The Environs of London: Volume 2, County of Middlesex. Originally published by T Cadell and W Davies, London, 1795.
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The name of Perivale, by which this place is now generally known, does not occur in any records of a more ancient date than the 16th century. Norden says, "Perivale more truly Purevale," alluding to the fertility of the vale wherein it is situated. I think it more probable that the name of Perivale has arisen from a gradual corruption of Parva, an addition given to this place in most ancient records, to distinguish it from the other Greenford, which is considerably larger both as to extent and population.
Greenford Parva lies in the Hundred of Elthorne, about a mile and a half distant from the Uxbridge road, and eight miles from Tyburn turnpike. The parish, which is bounded by Greenford Magna, Ealing, and Harrow, contains about seven hundred acres, a third of which only is arable. The soil is for the most part clay, in some parts gravel. This parish pays the sum of 91 l. 11 s. 1½d. to the land-tax.
When the survey of doomsday was taken, Ernulfus held three hides in Greenford, of Geoffrey de Mandeville: the land was one carucate and a half, on which one plough was employed. Two villeins held half a hide, and there were two cottars and a slave; pannage for forty hogs. The land was worth twenty shillings, but produced only ten, when granted to Geoffrey de Mandeville. In the Confessor's time it was worth forty shillings. This land had been held by two sokemen; one of them was a canon of St. Paul's, who had two hides, and might alien them at his pleasure. The other was a servant of Ansgar, the master of the horse, who could not make any grant without his master's leave. In the same village Ansgot held half a hide under the said Geoffrey, which land was two oxgangs. This land was valued at three shillings, and had been in the tenure of Azor, a servant of Ansgar, who could not alien it without his master's leave. Some of these estates, but what part cannot be easily ascertained, lay in the parish of Great Greenford, were afterwards granted to the priory of Ankerwyke, and formed the manor of Stickleton, which was held under the Bohuns, (heirs of the Mandeville's,) as superior lords of the see: the manor of Greenford Parva, or Cornhull, was held under them in like manner by the Beaumonts (fn. 1). Ælveve, at the time of taking the Norman survey, held half a hide in Greenford of the King, which had belonged to Leuric, a servant of Earl Lewin, who had the power of aliening it to whom he pleased. It was valued at ten shillings; in the reign of the Confessor at twenty shillings.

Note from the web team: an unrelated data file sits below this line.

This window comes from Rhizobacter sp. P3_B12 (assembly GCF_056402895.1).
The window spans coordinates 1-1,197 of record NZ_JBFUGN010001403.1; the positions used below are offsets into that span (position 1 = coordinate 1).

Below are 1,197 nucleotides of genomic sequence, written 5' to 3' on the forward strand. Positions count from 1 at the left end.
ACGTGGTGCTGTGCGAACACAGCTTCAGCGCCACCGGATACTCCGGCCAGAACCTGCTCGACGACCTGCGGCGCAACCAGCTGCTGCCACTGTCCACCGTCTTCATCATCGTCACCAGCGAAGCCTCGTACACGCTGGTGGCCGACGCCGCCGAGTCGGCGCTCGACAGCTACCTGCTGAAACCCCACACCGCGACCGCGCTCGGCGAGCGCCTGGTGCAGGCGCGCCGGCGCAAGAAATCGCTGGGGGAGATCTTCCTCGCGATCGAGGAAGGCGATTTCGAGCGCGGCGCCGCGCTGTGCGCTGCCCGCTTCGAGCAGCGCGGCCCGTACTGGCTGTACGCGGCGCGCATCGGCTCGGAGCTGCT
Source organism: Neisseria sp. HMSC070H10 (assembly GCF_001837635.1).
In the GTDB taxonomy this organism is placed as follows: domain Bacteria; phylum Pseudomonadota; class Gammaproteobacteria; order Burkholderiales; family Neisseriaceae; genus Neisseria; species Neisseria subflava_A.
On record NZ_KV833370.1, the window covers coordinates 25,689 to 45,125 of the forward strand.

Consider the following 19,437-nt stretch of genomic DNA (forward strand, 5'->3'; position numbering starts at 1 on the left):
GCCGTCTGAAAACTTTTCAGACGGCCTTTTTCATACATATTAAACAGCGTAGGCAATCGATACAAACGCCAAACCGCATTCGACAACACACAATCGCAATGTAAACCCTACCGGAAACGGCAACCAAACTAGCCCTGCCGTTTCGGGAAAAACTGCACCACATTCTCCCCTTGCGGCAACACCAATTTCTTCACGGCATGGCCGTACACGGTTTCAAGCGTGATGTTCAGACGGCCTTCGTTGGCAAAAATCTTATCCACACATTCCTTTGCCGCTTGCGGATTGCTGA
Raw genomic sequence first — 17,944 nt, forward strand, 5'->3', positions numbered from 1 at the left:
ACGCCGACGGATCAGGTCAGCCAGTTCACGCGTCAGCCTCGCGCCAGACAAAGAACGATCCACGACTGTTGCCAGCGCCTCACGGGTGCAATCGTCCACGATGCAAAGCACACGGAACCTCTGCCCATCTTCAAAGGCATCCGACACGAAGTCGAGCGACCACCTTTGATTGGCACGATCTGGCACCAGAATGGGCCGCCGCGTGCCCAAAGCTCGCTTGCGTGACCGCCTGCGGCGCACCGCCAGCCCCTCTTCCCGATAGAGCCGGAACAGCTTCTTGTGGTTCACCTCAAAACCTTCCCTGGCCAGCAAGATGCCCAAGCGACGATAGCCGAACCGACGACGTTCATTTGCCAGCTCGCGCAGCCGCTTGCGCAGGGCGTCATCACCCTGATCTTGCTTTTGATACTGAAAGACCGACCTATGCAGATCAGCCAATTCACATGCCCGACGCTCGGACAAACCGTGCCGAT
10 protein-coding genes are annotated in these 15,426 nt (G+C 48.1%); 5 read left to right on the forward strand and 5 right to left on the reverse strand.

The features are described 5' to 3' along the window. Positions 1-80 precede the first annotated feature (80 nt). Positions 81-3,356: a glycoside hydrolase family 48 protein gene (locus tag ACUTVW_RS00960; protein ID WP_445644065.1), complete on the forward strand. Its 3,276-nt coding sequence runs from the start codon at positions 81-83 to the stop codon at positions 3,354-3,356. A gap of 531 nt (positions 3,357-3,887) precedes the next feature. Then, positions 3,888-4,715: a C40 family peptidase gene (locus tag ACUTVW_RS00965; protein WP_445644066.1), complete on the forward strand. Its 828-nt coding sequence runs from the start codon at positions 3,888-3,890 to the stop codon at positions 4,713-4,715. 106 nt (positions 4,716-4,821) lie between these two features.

The manor of Cornhull, Cornhill, or Greenford Parva, with the advowson of the church, belonged to Walter de Langton, Bishop of Litchfield and Coventry (fn. 2), who surrendered it to the King (Edw. II.) in exchange for the churches of Cestreton and Worsfield in Warwickshire (fn. 3). The King soon afterwards granted it to Henry de Beaumont (fn. 4), in whose family it remained (fn. 5) till aliened anno 1387 by John de Beaumont to Thomas Charlton (fn. 6). This manor, said in the record to have been late Sir Thomas Charlton's, was granted by Thomas Hall, anno 1435, to William Eastfield, citizen of London (fn. 7). After passing through some other families (fn. 8), it came to Sir Robert Southwell, who died seised of it anno 1516 (fn. 9). From 1521 to 1559, it appears to have been the property of Sir Humphry Browne (fn. 10), and in 1573 of Henry Millet (fn. 11), Esq. from whom it descended by female heirs to the families of Lane and Harrison (fn. 12). After the death of John Harrison, Esq. it was sold anno 1767, to Richard Lateward, Esq. (fn. 13) who, dying anno 1777, bequeathed it to John Schrieber, Esq. who has taken the name of Lateward, and is the present proprietor.